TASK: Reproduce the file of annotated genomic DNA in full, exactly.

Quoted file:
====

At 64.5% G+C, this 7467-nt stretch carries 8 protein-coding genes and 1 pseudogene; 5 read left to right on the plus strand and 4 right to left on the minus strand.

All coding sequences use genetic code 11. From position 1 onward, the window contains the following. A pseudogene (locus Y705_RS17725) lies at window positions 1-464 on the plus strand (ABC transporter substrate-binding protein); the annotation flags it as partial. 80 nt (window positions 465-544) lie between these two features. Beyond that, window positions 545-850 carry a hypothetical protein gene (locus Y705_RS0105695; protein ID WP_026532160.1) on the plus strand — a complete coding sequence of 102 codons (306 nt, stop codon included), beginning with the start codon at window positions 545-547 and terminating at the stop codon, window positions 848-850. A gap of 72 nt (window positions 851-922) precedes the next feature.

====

At 64.5% G+C, this 7467-nt stretch carries 8 protein-coding genes and 1 pseudogene; 5 read left to right on the plus strand and 4 right to left on the minus strand.

All coding sequences use genetic code 11. From position 1 onward, the window contains the following. A pseudogene (locus Y705_RS17725) lies at window positions 1-464 on the plus strand (ABC transporter substrate-binding protein); the annotation flags it as partial. 80 nt (window positions 465-544) lie between these two features. Beyond that, window positions 545-850 carry a hypothetical protein gene (locus Y705_RS0105695; protein ID WP_026532160.1) on the plus strand — a complete coding sequence of 102 codons (306 nt, stop codon included), beginning with the start codon at window positions 545-547 and terminating at the stop codon, window positions 848-850. A gap of 72 nt (window positions 851-922) precedes the next feature.